Bukhara
in the late 16th century when that city was a regional capita

Shashmaqam is closely related to Azerbaijani Mugam and Uyghur muqam. The name, which translates as ''six maqams'' refers to the structure of the music, which contains six sections in six different Musical modes, similar to classical Persian traditional music. Interludes of spoken Sufi poetry interrupt the music, typically beginning at a lower register and gradually ascending to a climax before calming back down to the beginning tone.


Education

Uzbekistan has a high literacy rate, with 99.9% of adults above the age of 15 being able to read and write. However, with only 76% of the under-15 population currently enrolled in education (and only 20% of the 3–6 year olds attending pre-school), this figure may drop in the future. Students attend school Monday through Saturday during the school year, and education officially concludes at the end of the 11th grade. There are two international schools operating in Uzbekistan, both in Tashkent: The British School catering for elementary students only, and Tashkent International School, a K-12 international curriculum school. Uzbekistan has encountered severe budget shortfalls in its education program. The education law of 1992 began the process of theoretical reform, but the physical base has deteriorated and curriculum revision has been slow. Corruption within the education system is rampant, with students from wealthier families routinely bribing teachers and school executives to achieve high grades without attending school, or undertaking official examinations. Several universities, including Westminster International University in Tashkent, Westminster University, Turin University, Management Development Institute of Singapore in Tashkent, Management University Institute of Singapore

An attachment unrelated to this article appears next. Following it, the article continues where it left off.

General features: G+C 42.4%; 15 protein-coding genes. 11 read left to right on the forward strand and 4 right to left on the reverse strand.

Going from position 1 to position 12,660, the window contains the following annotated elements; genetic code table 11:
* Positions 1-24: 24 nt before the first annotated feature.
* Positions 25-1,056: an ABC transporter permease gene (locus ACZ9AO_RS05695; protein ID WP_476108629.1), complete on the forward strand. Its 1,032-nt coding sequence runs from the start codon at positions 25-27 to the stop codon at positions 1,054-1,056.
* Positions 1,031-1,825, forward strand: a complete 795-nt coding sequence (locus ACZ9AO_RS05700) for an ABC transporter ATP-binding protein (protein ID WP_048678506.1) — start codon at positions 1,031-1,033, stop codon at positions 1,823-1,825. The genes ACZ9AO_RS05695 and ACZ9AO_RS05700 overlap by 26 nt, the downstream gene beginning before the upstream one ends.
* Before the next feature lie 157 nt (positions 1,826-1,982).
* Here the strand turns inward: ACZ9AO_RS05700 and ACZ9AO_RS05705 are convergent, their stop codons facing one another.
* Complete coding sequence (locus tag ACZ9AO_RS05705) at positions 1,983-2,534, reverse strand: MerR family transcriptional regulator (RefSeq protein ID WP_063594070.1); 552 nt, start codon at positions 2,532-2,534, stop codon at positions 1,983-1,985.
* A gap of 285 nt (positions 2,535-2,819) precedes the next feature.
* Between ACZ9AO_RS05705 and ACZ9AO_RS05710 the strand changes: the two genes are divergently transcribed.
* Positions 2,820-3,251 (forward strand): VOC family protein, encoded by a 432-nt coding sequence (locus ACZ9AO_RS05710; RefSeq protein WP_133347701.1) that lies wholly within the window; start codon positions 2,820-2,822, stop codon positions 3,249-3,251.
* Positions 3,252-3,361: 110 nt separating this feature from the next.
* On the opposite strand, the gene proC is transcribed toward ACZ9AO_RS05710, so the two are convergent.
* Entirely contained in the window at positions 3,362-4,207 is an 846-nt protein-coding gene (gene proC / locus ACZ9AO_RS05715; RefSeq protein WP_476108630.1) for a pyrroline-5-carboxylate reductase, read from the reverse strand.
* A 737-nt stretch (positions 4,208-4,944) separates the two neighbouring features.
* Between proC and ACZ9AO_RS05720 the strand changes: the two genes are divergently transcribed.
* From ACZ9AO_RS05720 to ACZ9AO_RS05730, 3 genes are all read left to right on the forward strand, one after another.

Bucheon University in Tashkent
TEAM University Tashkent, TEAM University and Inha University Tashkent maintain a campus in Tashkent offering English language courses across several disciplines. The Russian-language high education is provided by most national universities, including foreign Moscow State University and Gubkin Russian State University of Oil and Gas, maintaining campuses in Tashkent. As of 2019
Webster University
in partnership with the Ministry of Education, has opened a graduate school offering an MBA in Project Management and a MA in Teaching English as a Second Language (TESL).


Holidays

* 1 January: New Year's Day, "Yangi Yil Bayrami" * 14 January: Defender of the Motherland Day, Day of Defenders of the Motherland, "Vatan Himoyachilari kuni" * 8 March: International Women's Day, "Xalqaro Xotin-Qizlar kuni" * 21 March: Nowruz, "Navroz Bayrami" * 9 May: Day of Remembrance and Honour, "Xotira va Qadrlash kuni" * 1 September: Independence Day, "Mustaqillik kuni" * 1 October: List of Teachers' Days, Teachers' Day, "Oqituvchi va Murabbiylar kuni" * 8 December: Constitution Day, "Konstitutsiya kuni" ''Variable date'' * End of Ramadan, Ramazon Hayiti (Eid al-Fitr) * 70 days later, Qurbon Hayiti (Eid al-Adha)


Cuisine